Methodology/approach – There is much in The Sensory Order that recommends the oft-made claim that Hayek anticipated connectionist theories of mind. To the extent that this is so, contemporary arguments against and for connectionism, as advanced by Jerry Fodor, Zenon Pylyshyn, and John Searle, are shown as applicable to theoretical psychology. However, the final section of this chapter highlights an important disanalogy between theoretical psychology and connectionist theories of mind.
Findings – While Hayek can be construed as a connectionist, it is argued that Hayek's ontological presuppositions are not shared by contemporary theorists of mind. In particular, modern critiques of Hayek's theoretical psychology qua connectionism assume that he attempts to provide an account of the mind within the confines of scientific naturalism. This essay argues that this assumption is false. Hayek's ontological presuppositions are more akin to Kant's, implying that Hayek's question is importantly different from those asked by contemporary theorists of mind.
Originality/value of the chapter – At a certain level of abstraction, a Hayakian machine is not unlike certain versions of a connectionist machine. However, to adequately assess the significance of The Sensory Order on its own terms, Hayek's project must be disentangled from our own ontological preoccupations.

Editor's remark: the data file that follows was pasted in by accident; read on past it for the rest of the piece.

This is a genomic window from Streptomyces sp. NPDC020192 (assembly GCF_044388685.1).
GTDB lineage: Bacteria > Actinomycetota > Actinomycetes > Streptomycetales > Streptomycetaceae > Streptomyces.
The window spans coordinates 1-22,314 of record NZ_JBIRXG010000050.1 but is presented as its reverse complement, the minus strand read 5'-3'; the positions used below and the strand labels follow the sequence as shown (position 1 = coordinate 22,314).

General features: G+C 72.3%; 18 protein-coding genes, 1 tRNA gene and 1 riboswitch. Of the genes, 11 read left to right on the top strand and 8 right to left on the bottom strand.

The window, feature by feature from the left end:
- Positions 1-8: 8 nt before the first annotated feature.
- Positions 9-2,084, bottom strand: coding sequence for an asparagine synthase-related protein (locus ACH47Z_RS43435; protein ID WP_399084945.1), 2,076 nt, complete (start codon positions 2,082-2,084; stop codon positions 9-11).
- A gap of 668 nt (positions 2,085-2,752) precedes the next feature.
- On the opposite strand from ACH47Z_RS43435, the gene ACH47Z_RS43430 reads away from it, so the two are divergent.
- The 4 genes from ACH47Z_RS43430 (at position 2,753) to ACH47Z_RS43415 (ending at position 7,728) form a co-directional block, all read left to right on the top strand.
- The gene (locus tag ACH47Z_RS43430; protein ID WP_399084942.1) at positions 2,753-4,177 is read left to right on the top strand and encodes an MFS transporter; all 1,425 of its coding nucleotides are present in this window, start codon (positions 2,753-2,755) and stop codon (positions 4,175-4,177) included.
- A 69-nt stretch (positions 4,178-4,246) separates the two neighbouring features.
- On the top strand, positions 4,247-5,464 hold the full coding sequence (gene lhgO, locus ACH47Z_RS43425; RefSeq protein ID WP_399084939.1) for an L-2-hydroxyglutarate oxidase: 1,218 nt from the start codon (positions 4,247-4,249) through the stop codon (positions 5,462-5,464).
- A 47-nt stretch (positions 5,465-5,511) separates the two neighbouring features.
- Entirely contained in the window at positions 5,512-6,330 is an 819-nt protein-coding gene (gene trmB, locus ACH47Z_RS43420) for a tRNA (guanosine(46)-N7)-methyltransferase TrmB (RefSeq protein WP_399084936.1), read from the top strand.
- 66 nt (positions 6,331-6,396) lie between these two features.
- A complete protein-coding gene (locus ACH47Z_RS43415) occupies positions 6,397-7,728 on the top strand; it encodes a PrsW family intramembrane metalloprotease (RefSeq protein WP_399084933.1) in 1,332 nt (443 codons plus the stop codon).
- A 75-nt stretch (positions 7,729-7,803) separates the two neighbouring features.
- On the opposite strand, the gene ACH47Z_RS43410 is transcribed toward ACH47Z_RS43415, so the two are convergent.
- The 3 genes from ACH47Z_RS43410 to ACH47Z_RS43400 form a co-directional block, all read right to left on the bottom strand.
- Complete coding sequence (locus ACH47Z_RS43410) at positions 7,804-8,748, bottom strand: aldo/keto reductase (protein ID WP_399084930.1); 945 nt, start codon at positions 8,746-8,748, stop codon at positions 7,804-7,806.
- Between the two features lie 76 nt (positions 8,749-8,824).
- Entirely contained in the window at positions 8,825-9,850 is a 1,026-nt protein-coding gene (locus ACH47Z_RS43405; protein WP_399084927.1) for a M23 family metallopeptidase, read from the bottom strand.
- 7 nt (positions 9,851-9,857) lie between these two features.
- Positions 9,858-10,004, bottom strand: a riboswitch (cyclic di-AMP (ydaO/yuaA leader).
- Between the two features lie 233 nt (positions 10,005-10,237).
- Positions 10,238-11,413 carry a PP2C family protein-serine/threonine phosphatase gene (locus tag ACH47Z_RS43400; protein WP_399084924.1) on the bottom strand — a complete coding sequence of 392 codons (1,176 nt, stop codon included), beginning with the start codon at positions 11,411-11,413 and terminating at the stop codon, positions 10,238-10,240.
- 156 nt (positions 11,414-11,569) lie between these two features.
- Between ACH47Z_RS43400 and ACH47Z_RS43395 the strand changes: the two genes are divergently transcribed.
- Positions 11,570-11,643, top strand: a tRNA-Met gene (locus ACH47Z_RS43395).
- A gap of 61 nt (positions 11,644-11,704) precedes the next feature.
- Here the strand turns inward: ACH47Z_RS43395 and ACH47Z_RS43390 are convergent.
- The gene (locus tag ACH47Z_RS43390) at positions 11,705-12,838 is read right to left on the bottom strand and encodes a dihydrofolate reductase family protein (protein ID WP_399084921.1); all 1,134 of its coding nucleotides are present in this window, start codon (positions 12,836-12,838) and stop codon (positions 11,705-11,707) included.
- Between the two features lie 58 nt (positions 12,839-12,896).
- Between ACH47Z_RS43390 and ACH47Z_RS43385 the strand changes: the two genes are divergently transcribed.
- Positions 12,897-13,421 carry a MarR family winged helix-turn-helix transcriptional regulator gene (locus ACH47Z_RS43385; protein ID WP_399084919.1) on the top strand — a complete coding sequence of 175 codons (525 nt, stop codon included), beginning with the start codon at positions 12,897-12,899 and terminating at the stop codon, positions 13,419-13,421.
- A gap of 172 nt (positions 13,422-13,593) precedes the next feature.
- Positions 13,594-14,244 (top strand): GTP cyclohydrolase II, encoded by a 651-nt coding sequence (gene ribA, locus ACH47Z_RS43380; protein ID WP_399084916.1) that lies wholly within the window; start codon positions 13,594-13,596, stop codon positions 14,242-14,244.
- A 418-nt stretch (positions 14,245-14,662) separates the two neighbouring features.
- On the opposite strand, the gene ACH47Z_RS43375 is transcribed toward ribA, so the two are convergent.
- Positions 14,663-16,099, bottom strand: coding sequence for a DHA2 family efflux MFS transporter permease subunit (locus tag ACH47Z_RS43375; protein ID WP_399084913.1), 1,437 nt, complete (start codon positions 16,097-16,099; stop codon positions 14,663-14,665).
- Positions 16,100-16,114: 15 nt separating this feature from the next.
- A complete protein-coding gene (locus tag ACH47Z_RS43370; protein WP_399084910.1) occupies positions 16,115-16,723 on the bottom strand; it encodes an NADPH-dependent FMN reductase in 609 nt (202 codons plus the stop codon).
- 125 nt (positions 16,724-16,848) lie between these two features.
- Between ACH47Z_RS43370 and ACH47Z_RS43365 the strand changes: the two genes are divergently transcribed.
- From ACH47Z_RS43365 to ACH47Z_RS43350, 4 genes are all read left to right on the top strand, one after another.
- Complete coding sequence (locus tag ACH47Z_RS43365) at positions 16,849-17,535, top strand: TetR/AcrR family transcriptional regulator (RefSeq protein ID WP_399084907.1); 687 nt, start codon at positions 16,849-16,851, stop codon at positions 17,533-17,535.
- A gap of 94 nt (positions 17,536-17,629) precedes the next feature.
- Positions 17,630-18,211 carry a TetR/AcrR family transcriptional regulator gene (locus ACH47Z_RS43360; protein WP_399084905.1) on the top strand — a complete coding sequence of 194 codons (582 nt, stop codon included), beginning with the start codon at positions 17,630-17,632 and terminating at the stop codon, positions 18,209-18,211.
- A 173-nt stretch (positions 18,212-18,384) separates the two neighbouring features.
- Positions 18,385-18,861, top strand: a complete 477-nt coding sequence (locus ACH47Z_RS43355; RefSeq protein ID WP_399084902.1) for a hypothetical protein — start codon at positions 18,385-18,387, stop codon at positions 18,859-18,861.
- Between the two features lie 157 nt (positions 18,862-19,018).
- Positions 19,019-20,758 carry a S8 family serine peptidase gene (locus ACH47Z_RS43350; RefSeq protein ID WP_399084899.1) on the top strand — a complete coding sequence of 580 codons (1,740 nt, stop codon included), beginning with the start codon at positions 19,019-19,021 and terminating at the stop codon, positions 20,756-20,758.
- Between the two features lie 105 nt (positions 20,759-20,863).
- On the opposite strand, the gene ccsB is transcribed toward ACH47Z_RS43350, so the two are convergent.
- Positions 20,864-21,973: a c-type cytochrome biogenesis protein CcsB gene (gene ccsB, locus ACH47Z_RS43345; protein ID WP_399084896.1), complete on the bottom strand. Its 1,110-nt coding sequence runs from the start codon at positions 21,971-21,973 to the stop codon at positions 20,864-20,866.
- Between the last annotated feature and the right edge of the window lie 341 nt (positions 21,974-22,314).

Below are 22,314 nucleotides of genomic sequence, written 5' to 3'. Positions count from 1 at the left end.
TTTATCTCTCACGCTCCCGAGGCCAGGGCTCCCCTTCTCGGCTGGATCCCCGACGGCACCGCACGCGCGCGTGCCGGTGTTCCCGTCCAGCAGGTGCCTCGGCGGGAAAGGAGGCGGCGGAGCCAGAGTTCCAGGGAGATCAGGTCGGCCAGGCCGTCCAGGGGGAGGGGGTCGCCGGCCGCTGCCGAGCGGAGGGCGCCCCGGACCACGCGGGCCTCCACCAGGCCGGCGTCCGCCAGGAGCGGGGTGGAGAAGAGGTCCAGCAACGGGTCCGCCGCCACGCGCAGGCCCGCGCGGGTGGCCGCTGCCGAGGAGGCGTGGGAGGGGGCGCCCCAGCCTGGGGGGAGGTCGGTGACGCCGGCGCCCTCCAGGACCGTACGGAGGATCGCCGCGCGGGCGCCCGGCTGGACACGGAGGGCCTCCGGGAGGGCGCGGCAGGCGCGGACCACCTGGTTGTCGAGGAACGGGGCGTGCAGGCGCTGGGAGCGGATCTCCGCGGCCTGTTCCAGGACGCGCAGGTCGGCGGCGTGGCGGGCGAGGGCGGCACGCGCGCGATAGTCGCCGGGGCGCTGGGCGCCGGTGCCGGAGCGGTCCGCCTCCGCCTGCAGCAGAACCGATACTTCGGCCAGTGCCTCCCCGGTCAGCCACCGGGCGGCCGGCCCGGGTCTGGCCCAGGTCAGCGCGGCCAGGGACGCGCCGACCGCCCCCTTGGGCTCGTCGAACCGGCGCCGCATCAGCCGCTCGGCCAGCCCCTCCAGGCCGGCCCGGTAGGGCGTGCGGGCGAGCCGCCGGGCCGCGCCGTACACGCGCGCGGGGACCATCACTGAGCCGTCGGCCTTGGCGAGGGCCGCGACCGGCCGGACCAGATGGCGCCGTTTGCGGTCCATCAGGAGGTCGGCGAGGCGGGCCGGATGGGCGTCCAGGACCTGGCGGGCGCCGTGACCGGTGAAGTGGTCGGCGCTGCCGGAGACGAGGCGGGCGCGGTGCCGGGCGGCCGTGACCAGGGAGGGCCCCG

Purpose – First, to look closely and critically at Hayek's treatment of science in The Sensory Order. This provides hints as to the difficulties in maintaining a theory of scientific knowledge as a selective sum of the identifiable contributions of individual scientists. Second, to generalize from Hayek's theory of how the brain generates an individual's knowledge to a theory of how science generates scientific knowledge, knowledge that is not a simple sum of individual contributions. Third, to apply this picture of science to understanding developments in postpositivist philosophy and post-Mertonian sociology of science.
Approach – We provide a short survey of the conventional understanding of science and scientific knowledge, including that of Hayek in The Sensory Order. We examine in more depth the ways in which developments in postpositivist philosophy and sociology have transformed our understanding of science. We describe how, by analogy with Hayek's theory of the brain, science can be seen as an adaptive system that adjusts to its environment by classifying the phenomena in that environment to which it is sensitive, and we apply this systemic picture of science with a view to integrating much of the more moderate content of recent philosophy and sociology of science.
A collection of essays by a social economist seeking to balanceeconomics as a science of means with the values deemed necessary toman′s finding the good life and society…